CISLAC rates Nigeria as the worst illicit financial flow offender | Dailytrust

CISLAC rates Nigeria as the worst illicit financial flow offender

The Executive Director of the Civil Society Legislative Advocacy Centre (CISLAC), Auwal Rafsanjani says Nigeria is the worst offender of illicit financial flows in Africa.

According to him, international financial intelligence shows that every year, around $18 billion is lost to tax evasion, laundering of money and stashing of illegal proceeds out of Nigeria.

He spoke in Lagos during an investigative journalism workshop on the improved reporting of Nigeria’s asset recovery system.

He noted that a case in point is the ongoing corruption in investor state arbitration between the Process & Industrial Development Limited (P&ID) and the Federal Republic of Nigeria.

He said the P&ID case, which could cost Nigeria $6.6bn plus 7% interest per annum, was used in nailing Ibrahim Magu, former Chairman of the Economic and Financial Crimes Commission (EFCC).

He said the P&ID case evoked some critical questions begging for answers.

“We are the worst Illicit Financial Flows offenders in Africa! Elaborate international fraud schemes, almost always involving ‘reputable’ law firms and other middlemen, are used to rob Nigerian citizens of billions of dollars that should be used to counter abject poverty, insecurity and abysmal service delivery,” he said.

“Firstly, who in the Government is responsible for signing such a risky and potentially catastrophic contract with an entity with no track record of similar contracts?

“Secondly, why did Nigeria defence come so late, given that the contract was signed many years ago? Thirdly, given the seriousness of the case, how come that Nigerian defence appeared incompetent or even suspiciously negligent for years? The P&ID case was used against the ex-EFCC chairman Magu.

“Has his or EFCC negligence been proven or is the responsibility for the case somewhere else? Perhaps with the political leadership, and not law enforcement? CISLAC, together with international partners, has just published an elaborate publication, which will hopefully help in addressing some of these critical questions.

“Cases like the P&ID arbitration deprive Nigeria out of precious resources while the corrupt Nigerian elite and international money launders enjoy the proceeds.”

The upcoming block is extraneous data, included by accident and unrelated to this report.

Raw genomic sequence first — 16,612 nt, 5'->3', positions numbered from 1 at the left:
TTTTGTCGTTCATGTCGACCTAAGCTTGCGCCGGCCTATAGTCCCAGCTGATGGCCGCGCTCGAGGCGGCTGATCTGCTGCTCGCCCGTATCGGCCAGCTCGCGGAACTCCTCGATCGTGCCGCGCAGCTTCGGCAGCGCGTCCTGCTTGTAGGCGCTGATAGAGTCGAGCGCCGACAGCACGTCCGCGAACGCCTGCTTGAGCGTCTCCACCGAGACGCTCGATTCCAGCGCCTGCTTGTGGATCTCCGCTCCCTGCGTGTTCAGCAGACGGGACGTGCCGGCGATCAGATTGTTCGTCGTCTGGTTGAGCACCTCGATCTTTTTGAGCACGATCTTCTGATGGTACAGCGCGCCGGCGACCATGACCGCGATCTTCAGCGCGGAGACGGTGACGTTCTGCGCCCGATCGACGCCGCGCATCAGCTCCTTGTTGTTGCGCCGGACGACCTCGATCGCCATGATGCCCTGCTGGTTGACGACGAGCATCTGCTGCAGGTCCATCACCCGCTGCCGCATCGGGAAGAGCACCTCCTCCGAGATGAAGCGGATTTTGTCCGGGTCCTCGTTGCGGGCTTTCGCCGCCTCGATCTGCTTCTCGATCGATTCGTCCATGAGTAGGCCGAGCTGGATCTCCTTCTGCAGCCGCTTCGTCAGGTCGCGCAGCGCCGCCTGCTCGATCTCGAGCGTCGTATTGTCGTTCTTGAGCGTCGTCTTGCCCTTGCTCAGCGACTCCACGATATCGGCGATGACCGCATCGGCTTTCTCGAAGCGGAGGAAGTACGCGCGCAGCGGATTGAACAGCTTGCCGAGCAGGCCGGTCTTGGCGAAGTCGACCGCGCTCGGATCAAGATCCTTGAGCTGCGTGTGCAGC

He called on the media to beam its searchlight on the issues involving assets recovery and corruption involving international companies which Nigeria has contractual agreements with.

He added, “While the Nigerian authorities have made some commendable gains, its advocacy for the speedy return of recovered assets has lost the moral high ground. The executive and the legislators have been unable or unwilling to pass and enact domestic legal framework, popularly known as the Proceeds of Crime Act, in managing internationally and domestically recovered assets. Sadly, our international partners are not convinced that recovered assets won’t be re-looted again. As the Ibori case highlights, 4.2million is a fraction of the loot which disappeared abroad and is yet to be brought back!

“This lacuna in the management of recovered asset was seen glaringly in the recent arguments between the federal government and the state government of Delta state as to who owns the repatriated £4.2 million Ibori loot.

“Foreign assets recovered by the Nigerian government do not compare to the amount of domestically seized and confiscated assets, which include seized buildings, vehicles and others. These have proven to be worth billions of $ in the past and are certainly surpassing the internationally recovered assets,” Rafsanjani said.